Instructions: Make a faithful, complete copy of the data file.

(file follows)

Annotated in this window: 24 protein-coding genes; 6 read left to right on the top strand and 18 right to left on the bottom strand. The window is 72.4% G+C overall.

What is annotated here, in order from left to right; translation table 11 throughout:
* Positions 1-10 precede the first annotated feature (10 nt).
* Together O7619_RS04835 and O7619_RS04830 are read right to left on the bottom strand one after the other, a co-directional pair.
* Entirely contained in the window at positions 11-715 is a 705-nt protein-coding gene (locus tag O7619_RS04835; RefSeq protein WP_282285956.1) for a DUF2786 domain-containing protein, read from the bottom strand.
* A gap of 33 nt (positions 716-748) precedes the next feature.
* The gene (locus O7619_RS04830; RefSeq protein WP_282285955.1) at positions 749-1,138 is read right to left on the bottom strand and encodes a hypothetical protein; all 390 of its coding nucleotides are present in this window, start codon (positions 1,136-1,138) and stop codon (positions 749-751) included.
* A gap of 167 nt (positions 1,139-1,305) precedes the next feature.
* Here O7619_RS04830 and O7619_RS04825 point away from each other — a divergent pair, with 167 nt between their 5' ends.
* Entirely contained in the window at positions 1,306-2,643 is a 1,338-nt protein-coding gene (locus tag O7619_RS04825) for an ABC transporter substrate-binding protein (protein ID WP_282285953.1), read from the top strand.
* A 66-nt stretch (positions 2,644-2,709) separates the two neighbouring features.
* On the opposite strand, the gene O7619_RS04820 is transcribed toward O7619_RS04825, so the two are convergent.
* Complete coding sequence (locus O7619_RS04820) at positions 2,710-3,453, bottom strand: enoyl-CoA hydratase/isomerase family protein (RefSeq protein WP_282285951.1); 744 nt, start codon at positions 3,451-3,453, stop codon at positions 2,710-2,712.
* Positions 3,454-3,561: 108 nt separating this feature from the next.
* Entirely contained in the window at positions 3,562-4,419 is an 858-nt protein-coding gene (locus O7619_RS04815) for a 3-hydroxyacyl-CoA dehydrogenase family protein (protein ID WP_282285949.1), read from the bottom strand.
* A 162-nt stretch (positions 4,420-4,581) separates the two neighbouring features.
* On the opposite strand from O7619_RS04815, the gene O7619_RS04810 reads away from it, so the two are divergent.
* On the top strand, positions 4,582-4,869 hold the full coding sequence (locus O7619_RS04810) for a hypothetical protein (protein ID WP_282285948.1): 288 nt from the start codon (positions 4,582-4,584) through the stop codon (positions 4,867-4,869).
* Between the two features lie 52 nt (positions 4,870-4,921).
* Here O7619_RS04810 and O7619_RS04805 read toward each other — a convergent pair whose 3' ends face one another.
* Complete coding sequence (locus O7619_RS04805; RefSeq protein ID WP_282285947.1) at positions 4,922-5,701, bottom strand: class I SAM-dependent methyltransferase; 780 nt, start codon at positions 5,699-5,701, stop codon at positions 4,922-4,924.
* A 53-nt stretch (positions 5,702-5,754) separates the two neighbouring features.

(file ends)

Annotated in this window: 24 protein-coding genes; 6 read left to right on the top strand and 18 right to left on the bottom strand. The window is 72.4% G+C overall.

What is annotated here, in order from left to right; translation table 11 throughout:
* Positions 1-10 precede the first annotated feature (10 nt).
* Together O7619_RS04835 and O7619_RS04830 are read right to left on the bottom strand one after the other, a co-directional pair.
* Entirely contained in the window at positions 11-715 is a 705-nt protein-coding gene (locus tag O7619_RS04835; RefSeq protein WP_282285956.1) for a DUF2786 domain-containing protein, read from the bottom strand.
* A gap of 33 nt (positions 716-748) precedes the next feature.
* The gene (locus O7619_RS04830; RefSeq protein WP_282285955.1) at positions 749-1,138 is read right to left on the bottom strand and encodes a hypothetical protein; all 390 of its coding nucleotides are present in this window, start codon (positions 1,136-1,138) and stop codon (positions 749-751) included.
* A gap of 167 nt (positions 1,139-1,305) precedes the next feature.
* Here O7619_RS04830 and O7619_RS04825 point away from each other — a divergent pair, with 167 nt between their 5' ends.
* Entirely contained in the window at positions 1,306-2,643 is a 1,338-nt protein-coding gene (locus tag O7619_RS04825) for an ABC transporter substrate-binding protein (protein ID WP_282285953.1), read from the top strand.
* A 66-nt stretch (positions 2,644-2,709) separates the two neighbouring features.
* On the opposite strand, the gene O7619_RS04820 is transcribed toward O7619_RS04825, so the two are convergent.
* Complete coding sequence (locus O7619_RS04820) at positions 2,710-3,453, bottom strand: enoyl-CoA hydratase/isomerase family protein (RefSeq protein WP_282285951.1); 744 nt, start codon at positions 3,451-3,453, stop codon at positions 2,710-2,712.
* Positions 3,454-3,561: 108 nt separating this feature from the next.
* Entirely contained in the window at positions 3,562-4,419 is an 858-nt protein-coding gene (locus O7619_RS04815) for a 3-hydroxyacyl-CoA dehydrogenase family protein (protein ID WP_282285949.1), read from the bottom strand.
* A 162-nt stretch (positions 4,420-4,581) separates the two neighbouring features.
* On the opposite strand from O7619_RS04815, the gene O7619_RS04810 reads away from it, so the two are divergent.
* On the top strand, positions 4,582-4,869 hold the full coding sequence (locus O7619_RS04810) for a hypothetical protein (protein ID WP_282285948.1): 288 nt from the start codon (positions 4,582-4,584) through the stop codon (positions 4,867-4,869).
* Between the two features lie 52 nt (positions 4,870-4,921).
* Here O7619_RS04810 and O7619_RS04805 read toward each other — a convergent pair whose 3' ends face one another.
* Complete coding sequence (locus O7619_RS04805; RefSeq protein ID WP_282285947.1) at positions 4,922-5,701, bottom strand: class I SAM-dependent methyltransferase; 780 nt, start codon at positions 5,699-5,701, stop codon at positions 4,922-4,924.
* A 53-nt stretch (positions 5,702-5,754) separates the two neighbouring features.